Malta’s emeritus bishops yesterday said they had opposed the involvement of political parties in local councils back in 1993 because they “understood human nature”.

When asked if he felt vindicated by the bishops’ stand in light of the political storms involving councils, Archbishop Emeritus Joseph Mercieca said, however, there was no satisfaction to be gained from unpleasant situations.

His comments come 17 years after the bishops issued a warning saying there was no place for party politics in local councils.

“We could not know what was coming but we understood human nature and that is what led us to make that statement,” Mgr Mercieca said.

The foreboding message was issued by Mgr Mercieca and then Gozo Bishop Nikol Cauchi in 1993 when the first council elections took place.

The bishops had welcomed the creation of councils but warned that partisan politics could prevent people who had a lot to offer the community from contesting local elections.

Their statement had irked then Prime Minister Eddie Fenech Adami, who expressed his hurt and incredulity in a letter he wrote the bishops.

Looking back at how events unfolded since then, Mgr Cauchi still believes the statement was correct; however, he admits Dr Fenech Adami’s approach may have been more practical.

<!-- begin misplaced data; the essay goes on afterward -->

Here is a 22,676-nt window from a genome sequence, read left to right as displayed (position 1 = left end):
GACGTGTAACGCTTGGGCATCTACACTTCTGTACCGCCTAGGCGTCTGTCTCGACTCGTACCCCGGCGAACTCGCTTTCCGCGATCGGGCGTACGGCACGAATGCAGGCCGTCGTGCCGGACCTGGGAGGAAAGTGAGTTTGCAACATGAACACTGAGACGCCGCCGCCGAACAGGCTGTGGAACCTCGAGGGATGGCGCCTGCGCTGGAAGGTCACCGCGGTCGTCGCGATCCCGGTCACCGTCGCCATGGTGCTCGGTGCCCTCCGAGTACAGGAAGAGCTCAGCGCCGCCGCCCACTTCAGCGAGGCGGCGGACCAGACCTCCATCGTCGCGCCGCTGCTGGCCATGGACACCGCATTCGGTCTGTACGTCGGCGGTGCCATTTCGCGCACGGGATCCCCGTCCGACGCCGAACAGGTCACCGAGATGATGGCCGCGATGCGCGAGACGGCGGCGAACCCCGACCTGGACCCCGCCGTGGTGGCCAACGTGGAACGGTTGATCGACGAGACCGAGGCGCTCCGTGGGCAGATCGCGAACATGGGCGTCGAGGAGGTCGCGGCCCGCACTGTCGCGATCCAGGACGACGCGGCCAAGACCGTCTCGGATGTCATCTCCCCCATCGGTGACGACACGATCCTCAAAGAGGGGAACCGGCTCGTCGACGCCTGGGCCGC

“We were too idealistic in our position but I still believe that was the best option because councillors would have been able to take decisions for the locality’s best interest without the party pulling any strings.

“In theory we were correct but given that nothing in Malta and Gozo happens without the political parties having a hand in the matter, Dr Fenech Adami was right,” Mgr Cauchi said when contacted.

He said the current state of affairs was unfortunate and insisted the parties should feel they have a duty to allow councillors leeway in decisions affecting their localities.

“If the parties have an issue with each other they should deal with it themselves and not involve the councils,” Mgr Cauchi said.

When councils were established in 1993, the Labour Party was opposed to political party participation and did not field any candidates.

Nationalist Party and Alternattiva Demokratika candidates had to compete with lists of independent candidates; abreed that practically disappeared after the Labour Party changed its position some years later.

The recent turmoil facing councils has rekindled the debate, at least in some quarters, about the participation of political parties in councils.

Writing in The Times last Monday, former Labour minister Lino Spiteri argued that councillors under a tight rein of their party were “an obstacle in the way to effective development of local government”.

While stopping short of saying that parties should not field candidates, he said councils had some positives to offer if they were properly run and if the parties “kept at least a certain distance from them”.

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